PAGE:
From the Editor:

Free Books


Preaching to Engage
Tips for Great Presentations


Hope, Evangelism
Ethics, Teens

Mistakes, Integrity

Link of the Week

Preacher’s Bookshelf


And Finally…

"It is not repentance that saves me; repentance is the sign that I realize what God has done in Christ Jesus."
(Oswald Chambers)


Subscribe to Preaching Magazine

Sign up now for a

1-year subscription to Preaching Magazine. That’s 6 great
issues for only $39.95—a savings of over 15% off the newsstand price!









    Vol. 8, No. 10 March 9, 2009    

Michael Duduit

They were words to bring a smile to any preacher’s face: free books.

I just read about a large U.K. book warehouse (and former Amazon supplier) that moved out of its facility and left behind tens of thousands of books. The warehouse owner wanted to clear things out, so the public was invited to come and help themselves. (You can read the story here.)

People brought bags, boxes and prams (baby buggies) to load with their new-found treasures. Organizers said it was like "a swarm of locusts" in the aircraft hanger-sized warehouse.

The only problem: I couldn’t get there, but it’s nice to dream.

Michael Duduit, Editor

Follow me on Twitter: http://twitter.com/MichaelDuduit

On this week’s Preaching Podcast: Listen to our interview with Brad Waggoner, author of the important new book The Shape of Faith to Come (B&H), as we discuss the state of Christian belief in the 21st century.



In an interview Ed Stetzer did with Andy Stanley (see our Link of the Week below), Andy said, "There is this myth that people say, ‘Sermons need to be short because people today have short attention spans.’ That is totally irrelevant. People’s attention spans are as long as their engagement. If I’m engaged, I will sit and stay engaged until I have to go to the bathroom. The issue is: are people engaged, not how long is the sermon? Granted, there are things that determine how long worship services should be. But communicators need to figure out how well do they engage people, and they should not talk one word longer than people are engaged.

"There are people … who can engage you for an hour and a half in your chair, and they should go an hour and a half. And there are other communicators who can’t keep you engaged for more than 15 or 20 minutes, and they shouldn’t talk longer than that. Because once I am disengaged, then I begin to process the information as: this is irrelevant; church is irrelevant; God is irrelevant; the Bible is irrelevant. And all of a sudden I am learning the opposite lesson. I am drawing conclusions that are opposite of what the communicator is trying to make me draw because I am disengaged.

"So, the issue is: how do you engage the audience? And one of the things I talk to our communicators about is: The outline is great; the stories are great. But how do you engage them? How do you make it feel like we are on a journey, not you are just up there giving me information?"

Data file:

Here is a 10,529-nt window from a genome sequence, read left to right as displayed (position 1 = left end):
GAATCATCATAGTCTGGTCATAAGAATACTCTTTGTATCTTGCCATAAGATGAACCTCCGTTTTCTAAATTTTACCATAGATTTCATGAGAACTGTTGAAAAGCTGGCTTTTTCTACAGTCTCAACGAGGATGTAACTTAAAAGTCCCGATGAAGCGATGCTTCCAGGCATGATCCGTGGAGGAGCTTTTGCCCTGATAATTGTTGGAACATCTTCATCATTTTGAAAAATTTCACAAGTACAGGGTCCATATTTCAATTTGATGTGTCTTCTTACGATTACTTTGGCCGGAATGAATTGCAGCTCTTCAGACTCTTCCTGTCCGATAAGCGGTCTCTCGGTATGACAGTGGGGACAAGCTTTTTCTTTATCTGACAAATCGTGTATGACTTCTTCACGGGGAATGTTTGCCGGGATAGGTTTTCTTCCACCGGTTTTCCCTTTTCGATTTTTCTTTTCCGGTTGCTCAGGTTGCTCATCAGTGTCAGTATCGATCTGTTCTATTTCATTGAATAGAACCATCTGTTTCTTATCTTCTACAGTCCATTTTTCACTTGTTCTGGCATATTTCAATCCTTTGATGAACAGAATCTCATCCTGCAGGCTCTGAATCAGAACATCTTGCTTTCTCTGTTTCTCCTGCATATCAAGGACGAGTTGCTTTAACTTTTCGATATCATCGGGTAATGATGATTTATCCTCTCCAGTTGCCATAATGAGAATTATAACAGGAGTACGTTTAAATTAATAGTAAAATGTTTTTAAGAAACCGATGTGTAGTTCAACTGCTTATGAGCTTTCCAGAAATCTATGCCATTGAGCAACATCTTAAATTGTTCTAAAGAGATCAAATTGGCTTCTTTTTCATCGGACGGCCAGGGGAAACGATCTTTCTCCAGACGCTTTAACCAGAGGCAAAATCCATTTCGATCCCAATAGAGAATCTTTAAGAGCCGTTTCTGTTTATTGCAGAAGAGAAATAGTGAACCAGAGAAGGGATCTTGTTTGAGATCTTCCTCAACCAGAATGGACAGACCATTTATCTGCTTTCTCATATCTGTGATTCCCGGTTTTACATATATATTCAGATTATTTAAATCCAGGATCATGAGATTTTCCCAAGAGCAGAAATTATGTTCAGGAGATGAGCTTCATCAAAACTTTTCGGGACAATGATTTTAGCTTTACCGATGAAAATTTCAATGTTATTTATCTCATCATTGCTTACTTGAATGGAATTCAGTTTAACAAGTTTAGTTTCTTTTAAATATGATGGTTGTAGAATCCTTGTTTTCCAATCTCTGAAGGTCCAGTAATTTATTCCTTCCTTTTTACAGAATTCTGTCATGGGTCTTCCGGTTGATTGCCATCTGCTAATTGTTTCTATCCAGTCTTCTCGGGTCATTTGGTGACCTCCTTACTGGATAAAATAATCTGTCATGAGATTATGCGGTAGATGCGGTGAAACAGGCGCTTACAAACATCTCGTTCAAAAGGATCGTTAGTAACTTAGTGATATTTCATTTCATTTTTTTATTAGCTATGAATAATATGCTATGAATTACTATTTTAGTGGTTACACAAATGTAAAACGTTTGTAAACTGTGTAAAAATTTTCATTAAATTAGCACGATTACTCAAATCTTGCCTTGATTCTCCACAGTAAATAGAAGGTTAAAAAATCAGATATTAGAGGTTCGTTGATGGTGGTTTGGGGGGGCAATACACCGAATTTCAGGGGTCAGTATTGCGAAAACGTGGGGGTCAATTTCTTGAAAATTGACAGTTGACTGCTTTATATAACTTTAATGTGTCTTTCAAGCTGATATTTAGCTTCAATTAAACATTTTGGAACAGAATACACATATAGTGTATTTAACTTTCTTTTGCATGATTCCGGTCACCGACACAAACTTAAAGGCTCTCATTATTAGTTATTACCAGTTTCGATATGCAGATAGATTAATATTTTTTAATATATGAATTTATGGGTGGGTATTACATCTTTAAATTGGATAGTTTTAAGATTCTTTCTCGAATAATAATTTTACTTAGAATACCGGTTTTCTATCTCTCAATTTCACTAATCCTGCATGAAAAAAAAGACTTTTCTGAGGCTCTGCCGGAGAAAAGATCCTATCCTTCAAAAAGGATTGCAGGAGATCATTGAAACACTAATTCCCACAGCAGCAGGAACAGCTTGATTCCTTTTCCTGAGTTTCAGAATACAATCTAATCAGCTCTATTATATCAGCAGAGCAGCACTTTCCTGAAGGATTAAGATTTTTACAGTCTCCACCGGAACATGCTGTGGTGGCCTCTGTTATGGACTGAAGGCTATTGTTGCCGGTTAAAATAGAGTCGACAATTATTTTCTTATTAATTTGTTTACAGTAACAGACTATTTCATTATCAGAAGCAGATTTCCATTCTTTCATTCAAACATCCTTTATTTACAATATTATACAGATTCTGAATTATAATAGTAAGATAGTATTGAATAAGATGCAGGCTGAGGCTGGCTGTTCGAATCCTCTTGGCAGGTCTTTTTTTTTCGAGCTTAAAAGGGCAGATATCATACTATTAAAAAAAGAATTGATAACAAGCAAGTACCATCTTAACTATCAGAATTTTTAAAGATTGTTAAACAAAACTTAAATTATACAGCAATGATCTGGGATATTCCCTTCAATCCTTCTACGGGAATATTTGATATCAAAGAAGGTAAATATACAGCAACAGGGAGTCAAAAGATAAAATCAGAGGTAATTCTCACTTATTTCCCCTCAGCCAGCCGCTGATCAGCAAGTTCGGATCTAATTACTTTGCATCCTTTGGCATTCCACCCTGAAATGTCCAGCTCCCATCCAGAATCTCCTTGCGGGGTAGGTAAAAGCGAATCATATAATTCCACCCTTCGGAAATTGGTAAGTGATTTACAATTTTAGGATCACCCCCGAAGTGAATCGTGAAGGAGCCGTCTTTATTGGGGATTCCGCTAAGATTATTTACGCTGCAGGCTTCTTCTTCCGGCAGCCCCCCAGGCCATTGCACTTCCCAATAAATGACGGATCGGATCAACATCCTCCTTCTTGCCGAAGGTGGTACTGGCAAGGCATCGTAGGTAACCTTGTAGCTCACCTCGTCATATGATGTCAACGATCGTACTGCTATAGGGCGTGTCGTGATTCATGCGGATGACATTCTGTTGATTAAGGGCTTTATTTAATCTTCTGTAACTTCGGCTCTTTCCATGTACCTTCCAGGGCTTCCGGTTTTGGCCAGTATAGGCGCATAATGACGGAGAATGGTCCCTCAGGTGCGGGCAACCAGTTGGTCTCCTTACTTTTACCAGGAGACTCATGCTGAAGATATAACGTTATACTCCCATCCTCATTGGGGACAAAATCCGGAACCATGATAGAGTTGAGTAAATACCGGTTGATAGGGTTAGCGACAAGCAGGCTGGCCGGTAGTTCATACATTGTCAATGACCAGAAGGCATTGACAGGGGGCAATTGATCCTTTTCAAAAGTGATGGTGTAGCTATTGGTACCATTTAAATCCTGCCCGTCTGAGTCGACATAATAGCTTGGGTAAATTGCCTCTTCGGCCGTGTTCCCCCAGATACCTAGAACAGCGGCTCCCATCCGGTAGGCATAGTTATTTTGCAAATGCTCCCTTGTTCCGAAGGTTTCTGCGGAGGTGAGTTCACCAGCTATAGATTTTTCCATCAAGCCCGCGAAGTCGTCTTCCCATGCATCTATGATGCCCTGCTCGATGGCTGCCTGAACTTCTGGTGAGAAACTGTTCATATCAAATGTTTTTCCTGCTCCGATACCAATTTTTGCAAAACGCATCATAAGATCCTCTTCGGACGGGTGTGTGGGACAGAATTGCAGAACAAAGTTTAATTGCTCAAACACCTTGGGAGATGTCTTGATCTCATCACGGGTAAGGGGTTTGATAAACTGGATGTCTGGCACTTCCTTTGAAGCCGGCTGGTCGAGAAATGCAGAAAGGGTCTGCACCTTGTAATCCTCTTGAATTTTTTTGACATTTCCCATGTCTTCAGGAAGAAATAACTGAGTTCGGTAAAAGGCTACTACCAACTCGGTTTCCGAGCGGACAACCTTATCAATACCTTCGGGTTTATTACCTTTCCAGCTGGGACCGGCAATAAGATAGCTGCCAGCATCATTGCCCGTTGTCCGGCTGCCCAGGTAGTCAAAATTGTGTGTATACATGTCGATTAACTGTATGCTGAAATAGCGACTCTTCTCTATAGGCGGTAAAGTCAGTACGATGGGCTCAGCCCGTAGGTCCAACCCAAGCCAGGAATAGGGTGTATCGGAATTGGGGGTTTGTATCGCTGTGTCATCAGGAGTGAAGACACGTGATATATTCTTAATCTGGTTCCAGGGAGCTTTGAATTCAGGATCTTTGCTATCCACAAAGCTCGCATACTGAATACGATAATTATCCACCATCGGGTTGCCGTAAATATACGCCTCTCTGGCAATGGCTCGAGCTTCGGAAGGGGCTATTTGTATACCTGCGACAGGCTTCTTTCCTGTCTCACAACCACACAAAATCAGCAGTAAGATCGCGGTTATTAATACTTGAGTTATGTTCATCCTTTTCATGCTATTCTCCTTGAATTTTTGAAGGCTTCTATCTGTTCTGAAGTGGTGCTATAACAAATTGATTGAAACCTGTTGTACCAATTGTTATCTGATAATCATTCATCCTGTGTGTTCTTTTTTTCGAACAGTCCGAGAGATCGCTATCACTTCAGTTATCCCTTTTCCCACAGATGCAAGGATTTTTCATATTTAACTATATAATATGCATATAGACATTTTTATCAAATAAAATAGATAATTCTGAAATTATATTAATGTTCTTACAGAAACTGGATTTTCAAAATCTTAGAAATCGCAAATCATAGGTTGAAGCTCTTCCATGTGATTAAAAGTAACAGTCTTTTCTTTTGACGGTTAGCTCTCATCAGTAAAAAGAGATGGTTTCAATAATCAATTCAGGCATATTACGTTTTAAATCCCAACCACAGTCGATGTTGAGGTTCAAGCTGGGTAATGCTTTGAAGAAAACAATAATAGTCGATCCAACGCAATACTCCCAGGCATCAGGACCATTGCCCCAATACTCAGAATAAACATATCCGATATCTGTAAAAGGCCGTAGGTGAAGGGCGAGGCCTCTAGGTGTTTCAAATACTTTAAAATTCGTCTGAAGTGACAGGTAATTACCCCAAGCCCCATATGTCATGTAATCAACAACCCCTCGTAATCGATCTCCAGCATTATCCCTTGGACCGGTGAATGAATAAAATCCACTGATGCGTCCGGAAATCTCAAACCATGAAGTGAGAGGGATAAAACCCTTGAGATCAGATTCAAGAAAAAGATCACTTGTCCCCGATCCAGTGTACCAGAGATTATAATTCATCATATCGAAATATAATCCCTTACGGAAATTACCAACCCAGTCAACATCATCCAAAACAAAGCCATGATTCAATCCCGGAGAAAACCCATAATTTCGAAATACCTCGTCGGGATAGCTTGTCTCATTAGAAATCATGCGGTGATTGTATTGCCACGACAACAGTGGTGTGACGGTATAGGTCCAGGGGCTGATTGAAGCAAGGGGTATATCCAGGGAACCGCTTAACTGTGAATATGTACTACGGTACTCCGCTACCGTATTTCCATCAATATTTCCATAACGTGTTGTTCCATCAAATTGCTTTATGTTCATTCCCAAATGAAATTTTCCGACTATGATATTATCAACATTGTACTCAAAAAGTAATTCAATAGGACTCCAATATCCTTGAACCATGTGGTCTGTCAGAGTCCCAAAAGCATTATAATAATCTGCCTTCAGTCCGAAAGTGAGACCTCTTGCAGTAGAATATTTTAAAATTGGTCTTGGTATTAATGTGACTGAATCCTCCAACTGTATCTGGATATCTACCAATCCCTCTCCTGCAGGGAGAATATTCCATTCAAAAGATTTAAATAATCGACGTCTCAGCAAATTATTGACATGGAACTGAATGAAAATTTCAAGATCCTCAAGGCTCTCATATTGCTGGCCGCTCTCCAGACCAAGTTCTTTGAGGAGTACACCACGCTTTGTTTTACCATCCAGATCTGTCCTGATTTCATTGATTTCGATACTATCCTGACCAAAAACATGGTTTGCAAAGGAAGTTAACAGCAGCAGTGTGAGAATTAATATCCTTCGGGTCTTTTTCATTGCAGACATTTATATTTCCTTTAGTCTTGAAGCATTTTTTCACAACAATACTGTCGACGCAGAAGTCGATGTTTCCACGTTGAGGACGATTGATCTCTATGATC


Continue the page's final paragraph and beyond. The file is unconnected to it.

Pastors often are called on to make presentations to committees and other groups. Here are some helpful tips, by way of the Church Leaders Intelligence Report:

"Connecting with an audience, communicating your vision and passion for your message, can be a beautiful experience. It’s also a rare opportunity to make an impression that might impact the listener’s future. It can either be a gateway or a roadblock to spiritual growth. Remember these tips:

  1. "The pitch. Start with your main point of view and a handful of take-aways. Then build a storyboard around that, one slide per thought. Keep the number of slides down and allow only a few minutes per slide.

  2. "The icebreaker. Start with something to break the tension (yours and theirs): a welcome gesture, engaging or humorous anecdote, graphic or video, or some combination. Keep it relevant and appropriate. Don’t tell a joke.

  3. "The old axiom. Old advice, but it works: First tell the audience what you’re going to tell them, then tell them, then tell them what you told them.

  4. "Don’t always read what’s on the slide. Use the slides for brief cues and speak in your own words.

  5. "Engage the audience. Ask questions. If they don’t respond, try offering an answer and asking for a show of hands, or ask easier questions. Make the audience part of the experience.

  6. "Be accessible. Don’t stand behind a podium. Use a wireless mic, if needed. Get close to the audience and move from place to place while maintaining eye-contact, but only from time to time. Do not bounce around like a ping-pong ball.

  7. "Pause for effect and emphasis. Practice being comfortable with silence for two or three seconds. It’s the most dramatic way to make a point. Avoid ‘verbal static’ like ahs, uhs, and other fillers of uncomfortable silence; they just detract from your presence.